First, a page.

The Jakarta Post
Nahdlatul Ulama (NU) and Muhammadiyah, the nation’s largest Islamic organizations, have called on Indonesian Muslims to observe the fasting month of Ramadan at home to contain the spread of the COVID-19, which has shown no sign of abating.
During Ramadan, which begins on Friday, Muslims refrain from eating, drinking and partaking in other corporeal pleasures from dawn till dusk. But Ramadan represents much more than just fasting for Muslims worldwide, including in Indonesia.
It is the largest and longest religious observance of the faith professed by more than 80 percent of the country’s population and is a time for many communal activities, including tarawih (mass night prayers), bukber (iftar group meals) with families and colleagues, sahur (predawn meals) on the street, as well as family visits to the graves of relatives.
However, Muslims have been instructed to forgo these traditions to flatten the curve of COVID-19 contagion. As of Wednesday evening, the country had confirmed 7,418 cases of the virus and 635 deaths. With Greater Jakarta under partial lockdown, Muslims in the area have been ordered to stay home and have been prohibited from taking part in activities involving more than five people, including prayers.
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On Wednesday, Jakarta Governor Anies Baswedan announced that he would extend the partial lockdown, which was supposed to end on Thursday, until May 22.
To ensure that Muslims follow the rules, NU and Muhammadiyah have issued religious fatwas advising them to refrain from performing mass prayers.
“[At-home prayer] is an endeavor that is justified by Islamic and scientific considerations to prevent the spread of an outbreak. Do not think that we are under normal conditions. The fact is that this is an emergency situation,” Muhammadiyah chairman Haedar Nasir said in a written statement on Wednesday. “During this global emergency situation, do not observe your religion based on your own free will.”
NU executive Robikin Emhas echoed a similar sentiment, saying that “breaking the chain” of COVID-19 infection should be a collective effort. “Certain types of worship commonly performed in mosques should be done at home or in accordance with health procedures established by the government or local authorities,” he said.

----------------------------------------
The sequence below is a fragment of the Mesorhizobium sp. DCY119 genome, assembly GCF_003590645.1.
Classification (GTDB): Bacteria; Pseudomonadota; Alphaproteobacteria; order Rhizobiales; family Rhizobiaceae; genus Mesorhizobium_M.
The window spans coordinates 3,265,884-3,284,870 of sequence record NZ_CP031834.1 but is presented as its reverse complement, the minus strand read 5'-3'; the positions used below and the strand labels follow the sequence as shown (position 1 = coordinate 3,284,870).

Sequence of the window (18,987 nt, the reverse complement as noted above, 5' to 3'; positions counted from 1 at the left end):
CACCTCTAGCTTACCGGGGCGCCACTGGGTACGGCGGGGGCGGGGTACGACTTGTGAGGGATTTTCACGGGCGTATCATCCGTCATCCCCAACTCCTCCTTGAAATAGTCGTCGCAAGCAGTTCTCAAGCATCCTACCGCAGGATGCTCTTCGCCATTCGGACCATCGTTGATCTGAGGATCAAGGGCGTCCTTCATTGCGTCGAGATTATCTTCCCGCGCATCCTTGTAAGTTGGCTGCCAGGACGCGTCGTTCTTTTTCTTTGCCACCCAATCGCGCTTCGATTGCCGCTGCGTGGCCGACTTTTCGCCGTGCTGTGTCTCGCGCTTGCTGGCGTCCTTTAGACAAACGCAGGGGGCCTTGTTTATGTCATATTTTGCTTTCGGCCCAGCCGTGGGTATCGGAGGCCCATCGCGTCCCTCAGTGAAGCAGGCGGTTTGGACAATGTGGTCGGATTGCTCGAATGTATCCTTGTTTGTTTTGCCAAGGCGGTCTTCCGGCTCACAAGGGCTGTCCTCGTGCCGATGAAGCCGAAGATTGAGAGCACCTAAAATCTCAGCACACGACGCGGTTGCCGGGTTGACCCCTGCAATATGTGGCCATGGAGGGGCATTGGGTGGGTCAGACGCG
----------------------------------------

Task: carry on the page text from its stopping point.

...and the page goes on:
The call to prayer, he added, could still be recited and broadcast from mosques, but it was meant only to announce the time of prayer and should not be taken as encouragement to go to mosques.
Islamic groups have launched intensive campaigns urging Muslims living in COVID-19 red zones to suspend mass prayers. Muhammadiyah, for instance, promoted the hashtag #RamadandiRumah (Ramadan at home) on Wednesday to encourage Muslims to worship at home.
The Religious Affairs Ministry has issued a letter outlining prayer and worship guidelines for Muslims during this year’s Ramadan to “protect Muslims in Indonesia from the risk of contracting the disease”. The letter instructs Indonesian Muslims to perform tarawih and tadarus (Quran recitations) at home and not to participate in bukber or sahur gatherings in public. The nuzulul quran (Quran revelation day) commemoration, which usually takes place in mosques, will also be canceled.
It is unclear, however, if all Muslims, particularly in areas where partial lockdowns are not officially in place, will follow the fatwas or the instructions issued by the ministry, which are directed at all Muslims in Indonesia.
The Aceh Ulema Council (MPU), for instance, has announced that it will allow people to perform daily mass prayers and tarawih despite the outbreak. MPU deputy chairman Faisal Ali defended the decision, saying the council was only allowing mass prayers in areas where the spread of COVID-19 was contained.
“People who live in areas where COVID-19 is under control may perform daily prayers, as well as tarawih and Idul Fitri prayers at mosques while limiting their durations,” Faisal said on Tuesday as quoted by tribunnews.com. He said people residing in red zones should not perform group prayers.
Read also: Religion and COVID-19 mitigation
Critics have questioned Indonesia’s ability to reliably detect clusters of the virus and determine red zones with such limited testing capacity. As of Wednesday, Indonesia had tested 184 people per 1 million, a testing rate significantly lower than that of many other countries.
A village in Magetan, East Java—home to Al Fatah Pesantren (Islamic boarding school) and its more than 20,000 santri (Islamic boarding school students)—is currently under quarantine after 43 of its santri tested positive for COVID-19 in Malaysia. The incident has shocked many as East Java Governor Khofifah Indar Parawansa had recently praised Magetan for its successful efforts to contain the virus.
As thousands of people have already left Greater Jakarta, the epicenter of the country’s COVID-19 outbreak, to celebrate Idul Fitri in their hometowns, the country — in the absence of widespread testing — is depending on voluntary social distancing to contain the spread of the disease.